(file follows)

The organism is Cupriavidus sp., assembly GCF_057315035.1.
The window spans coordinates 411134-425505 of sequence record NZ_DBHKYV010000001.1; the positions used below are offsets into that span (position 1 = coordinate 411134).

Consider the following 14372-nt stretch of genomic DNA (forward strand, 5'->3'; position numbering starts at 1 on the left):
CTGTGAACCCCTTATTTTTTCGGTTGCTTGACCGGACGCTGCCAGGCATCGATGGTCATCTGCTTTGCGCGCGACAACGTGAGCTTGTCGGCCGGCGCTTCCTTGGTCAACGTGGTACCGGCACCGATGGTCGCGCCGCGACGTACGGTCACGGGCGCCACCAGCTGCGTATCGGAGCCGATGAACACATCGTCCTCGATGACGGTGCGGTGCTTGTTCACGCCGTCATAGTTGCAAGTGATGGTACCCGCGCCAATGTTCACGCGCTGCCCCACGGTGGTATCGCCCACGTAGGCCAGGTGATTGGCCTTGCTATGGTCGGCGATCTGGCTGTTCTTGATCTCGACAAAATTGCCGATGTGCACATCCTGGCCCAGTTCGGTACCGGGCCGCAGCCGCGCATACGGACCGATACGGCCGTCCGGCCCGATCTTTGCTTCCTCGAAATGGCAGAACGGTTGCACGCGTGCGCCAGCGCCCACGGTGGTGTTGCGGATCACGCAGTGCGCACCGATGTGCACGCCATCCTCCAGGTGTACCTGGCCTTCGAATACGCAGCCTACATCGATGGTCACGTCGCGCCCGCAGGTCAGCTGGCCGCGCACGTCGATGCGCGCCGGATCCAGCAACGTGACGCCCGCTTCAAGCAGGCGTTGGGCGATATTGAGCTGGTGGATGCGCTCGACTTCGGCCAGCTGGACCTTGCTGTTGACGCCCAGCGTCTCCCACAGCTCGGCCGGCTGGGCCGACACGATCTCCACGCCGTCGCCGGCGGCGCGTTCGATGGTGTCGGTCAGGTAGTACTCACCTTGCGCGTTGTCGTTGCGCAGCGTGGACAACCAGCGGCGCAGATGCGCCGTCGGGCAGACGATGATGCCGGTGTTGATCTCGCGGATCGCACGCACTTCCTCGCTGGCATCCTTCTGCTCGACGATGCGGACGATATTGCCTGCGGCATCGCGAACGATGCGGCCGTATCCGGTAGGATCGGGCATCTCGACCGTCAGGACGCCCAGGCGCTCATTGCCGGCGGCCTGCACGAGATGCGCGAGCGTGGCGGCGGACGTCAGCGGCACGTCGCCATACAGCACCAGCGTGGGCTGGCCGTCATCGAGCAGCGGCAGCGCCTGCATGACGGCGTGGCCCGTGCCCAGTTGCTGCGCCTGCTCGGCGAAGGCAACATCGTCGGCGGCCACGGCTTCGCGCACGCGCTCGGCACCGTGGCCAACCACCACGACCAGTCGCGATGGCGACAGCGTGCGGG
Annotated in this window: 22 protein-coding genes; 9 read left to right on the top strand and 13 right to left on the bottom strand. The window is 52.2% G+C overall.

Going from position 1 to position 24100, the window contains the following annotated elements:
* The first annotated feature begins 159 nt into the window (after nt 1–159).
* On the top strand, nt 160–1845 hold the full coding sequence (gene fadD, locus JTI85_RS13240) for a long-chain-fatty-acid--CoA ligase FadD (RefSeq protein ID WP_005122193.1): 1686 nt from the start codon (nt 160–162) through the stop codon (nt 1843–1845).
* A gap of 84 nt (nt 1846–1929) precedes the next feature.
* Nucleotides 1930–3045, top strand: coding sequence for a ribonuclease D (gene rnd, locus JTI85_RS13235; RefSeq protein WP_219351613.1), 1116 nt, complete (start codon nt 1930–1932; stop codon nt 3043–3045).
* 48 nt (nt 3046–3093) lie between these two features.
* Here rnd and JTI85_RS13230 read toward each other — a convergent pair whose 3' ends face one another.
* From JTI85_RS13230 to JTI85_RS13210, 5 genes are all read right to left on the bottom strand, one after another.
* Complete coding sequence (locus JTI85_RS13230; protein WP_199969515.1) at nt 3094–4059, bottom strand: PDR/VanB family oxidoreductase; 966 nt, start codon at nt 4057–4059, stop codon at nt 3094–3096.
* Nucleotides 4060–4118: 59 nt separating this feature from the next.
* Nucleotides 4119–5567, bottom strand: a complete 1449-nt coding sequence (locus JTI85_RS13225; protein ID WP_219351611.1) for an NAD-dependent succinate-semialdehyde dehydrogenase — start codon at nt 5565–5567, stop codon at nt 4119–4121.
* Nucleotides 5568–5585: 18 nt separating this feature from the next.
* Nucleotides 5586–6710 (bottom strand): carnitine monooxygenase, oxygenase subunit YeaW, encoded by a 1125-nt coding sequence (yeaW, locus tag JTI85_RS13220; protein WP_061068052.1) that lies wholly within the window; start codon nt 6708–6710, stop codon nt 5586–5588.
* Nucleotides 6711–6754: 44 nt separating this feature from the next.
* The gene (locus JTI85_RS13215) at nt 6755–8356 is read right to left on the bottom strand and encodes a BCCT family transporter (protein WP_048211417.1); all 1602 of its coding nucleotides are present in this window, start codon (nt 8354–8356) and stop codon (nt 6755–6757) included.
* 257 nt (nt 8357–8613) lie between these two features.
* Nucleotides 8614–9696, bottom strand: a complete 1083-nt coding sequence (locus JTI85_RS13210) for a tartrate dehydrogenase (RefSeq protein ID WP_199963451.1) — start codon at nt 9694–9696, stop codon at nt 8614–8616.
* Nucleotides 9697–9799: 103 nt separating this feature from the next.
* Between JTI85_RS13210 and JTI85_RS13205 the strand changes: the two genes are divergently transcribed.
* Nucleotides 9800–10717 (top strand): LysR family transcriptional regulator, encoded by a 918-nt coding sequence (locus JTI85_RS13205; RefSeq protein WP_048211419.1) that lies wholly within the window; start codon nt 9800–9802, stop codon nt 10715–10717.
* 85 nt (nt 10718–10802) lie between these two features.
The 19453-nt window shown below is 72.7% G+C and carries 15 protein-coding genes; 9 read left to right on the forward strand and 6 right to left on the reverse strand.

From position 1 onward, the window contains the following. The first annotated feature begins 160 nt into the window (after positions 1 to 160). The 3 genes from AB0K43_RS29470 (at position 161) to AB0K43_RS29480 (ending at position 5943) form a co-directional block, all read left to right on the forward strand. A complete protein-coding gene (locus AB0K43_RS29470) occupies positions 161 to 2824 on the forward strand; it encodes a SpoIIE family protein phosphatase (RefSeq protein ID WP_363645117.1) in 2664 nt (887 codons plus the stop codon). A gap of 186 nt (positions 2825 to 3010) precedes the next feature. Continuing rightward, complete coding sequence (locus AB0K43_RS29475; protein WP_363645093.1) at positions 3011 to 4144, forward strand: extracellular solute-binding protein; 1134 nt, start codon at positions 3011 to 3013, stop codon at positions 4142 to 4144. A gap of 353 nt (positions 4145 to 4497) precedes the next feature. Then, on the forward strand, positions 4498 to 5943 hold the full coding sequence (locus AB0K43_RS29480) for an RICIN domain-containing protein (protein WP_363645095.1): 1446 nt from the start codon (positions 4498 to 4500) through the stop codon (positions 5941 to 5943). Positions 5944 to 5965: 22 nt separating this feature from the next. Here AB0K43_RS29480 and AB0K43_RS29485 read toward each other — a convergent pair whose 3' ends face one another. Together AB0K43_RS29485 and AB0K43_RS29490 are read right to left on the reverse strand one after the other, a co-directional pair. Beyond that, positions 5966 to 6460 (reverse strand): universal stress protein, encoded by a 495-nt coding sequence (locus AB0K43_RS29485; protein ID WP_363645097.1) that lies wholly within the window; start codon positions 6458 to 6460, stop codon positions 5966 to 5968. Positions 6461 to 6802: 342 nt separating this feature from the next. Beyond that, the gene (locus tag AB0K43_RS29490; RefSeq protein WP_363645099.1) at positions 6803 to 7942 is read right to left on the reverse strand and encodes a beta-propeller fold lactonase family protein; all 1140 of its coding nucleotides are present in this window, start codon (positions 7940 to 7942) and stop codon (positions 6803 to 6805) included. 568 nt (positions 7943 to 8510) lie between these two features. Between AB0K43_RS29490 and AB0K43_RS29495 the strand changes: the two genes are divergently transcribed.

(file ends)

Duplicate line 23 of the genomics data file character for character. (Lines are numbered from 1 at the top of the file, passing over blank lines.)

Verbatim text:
* Nucleotides 9697–9799: 103 nt separating this feature from the next.